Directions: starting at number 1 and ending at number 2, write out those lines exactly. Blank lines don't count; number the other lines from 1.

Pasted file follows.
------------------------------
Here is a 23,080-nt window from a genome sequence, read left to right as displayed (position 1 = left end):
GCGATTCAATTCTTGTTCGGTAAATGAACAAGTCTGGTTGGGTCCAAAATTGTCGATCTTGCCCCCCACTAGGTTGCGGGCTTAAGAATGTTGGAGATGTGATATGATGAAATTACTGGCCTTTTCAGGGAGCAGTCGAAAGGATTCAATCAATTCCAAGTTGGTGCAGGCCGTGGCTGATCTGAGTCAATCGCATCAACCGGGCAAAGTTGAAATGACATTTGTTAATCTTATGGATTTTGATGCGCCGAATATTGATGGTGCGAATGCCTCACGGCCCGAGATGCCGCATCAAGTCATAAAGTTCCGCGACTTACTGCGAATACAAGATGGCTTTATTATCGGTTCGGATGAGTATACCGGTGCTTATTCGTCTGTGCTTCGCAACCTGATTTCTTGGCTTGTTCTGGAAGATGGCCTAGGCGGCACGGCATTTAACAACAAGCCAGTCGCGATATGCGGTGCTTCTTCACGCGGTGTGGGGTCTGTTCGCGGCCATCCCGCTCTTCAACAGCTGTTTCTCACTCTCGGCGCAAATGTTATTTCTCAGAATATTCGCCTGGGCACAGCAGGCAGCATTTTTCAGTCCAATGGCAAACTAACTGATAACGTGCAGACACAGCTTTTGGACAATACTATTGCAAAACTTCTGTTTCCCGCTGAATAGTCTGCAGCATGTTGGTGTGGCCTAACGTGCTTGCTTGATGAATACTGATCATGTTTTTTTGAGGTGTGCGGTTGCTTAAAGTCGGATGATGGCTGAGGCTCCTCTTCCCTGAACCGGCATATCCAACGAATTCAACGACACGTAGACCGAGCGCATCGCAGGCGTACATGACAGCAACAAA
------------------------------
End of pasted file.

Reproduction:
Here is a 23,080-nt window from a genome sequence, read left to right as displayed (position 1 = left end):
GCGATTCAATTCTTGTTCGGTAAATGAACAAGTCTGGTTGGGTCCAAAATTGTCGATCTTGCCCCCCACTAGGTTGCGGGCTTAAGAATGTTGGAGATGTGATATGATGAAATTACTGGCCTTTTCAGGGAGCAGTCGAAAGGATTCAATCAATTCCAAGTTGGTGCAGGCCGTGGCTGATCTGAGTCAATCGCATCAACCGGGCAAAGTTGAAATGACATTTGTTAATCTTATGGATTTTGATGCGCCGAATATTGATGGTGCGAATGCCTCACGGCCCGAGATGCCGCATCAAGTCATAAAGTTCCGCGACTTACTGCGAATACAAGATGGCTTTATTATCGGTTCGGATGAGTATACCGGTGCTTATTCGTCTGTGCTTCGCAACCTGATTTCTTGGCTTGTTCTGGAAGATGGCCTAGGCGGCACGGCATTTAACAACAAGCCAGTCGCGATATGCGGTGCTTCTTCACGCGGTGTGGGGTCTGTTCGCGGCCATCCCGCTCTTCAACAGCTGTTTCTCACTCTCGGCGCAAATGTTATTTCTCAGAATATTCGCCTGGGCACAGCAGGCAGCATTTTTCAGTCCAATGGCAAACTAACTGATAACGTGCAGACACAGCTTTTGGACAATACTATTGCAAAACTTCTGTTTCCCGCTGAATAGTCTGCAGCATGTTGGTGTGGCCTAACGTGCTTGCTTGATGAATACTGATCATGTTTTTTTGAGGTGTGCGGTTGCTTAAAGTCGGATGATGGCTGAGGCTCCTCTTCCCTGAACCGGCATATCCAACGAATTCAACGACACGTAGACCGAGCGCATCGCAGGCGTACATGACAGCAACAAA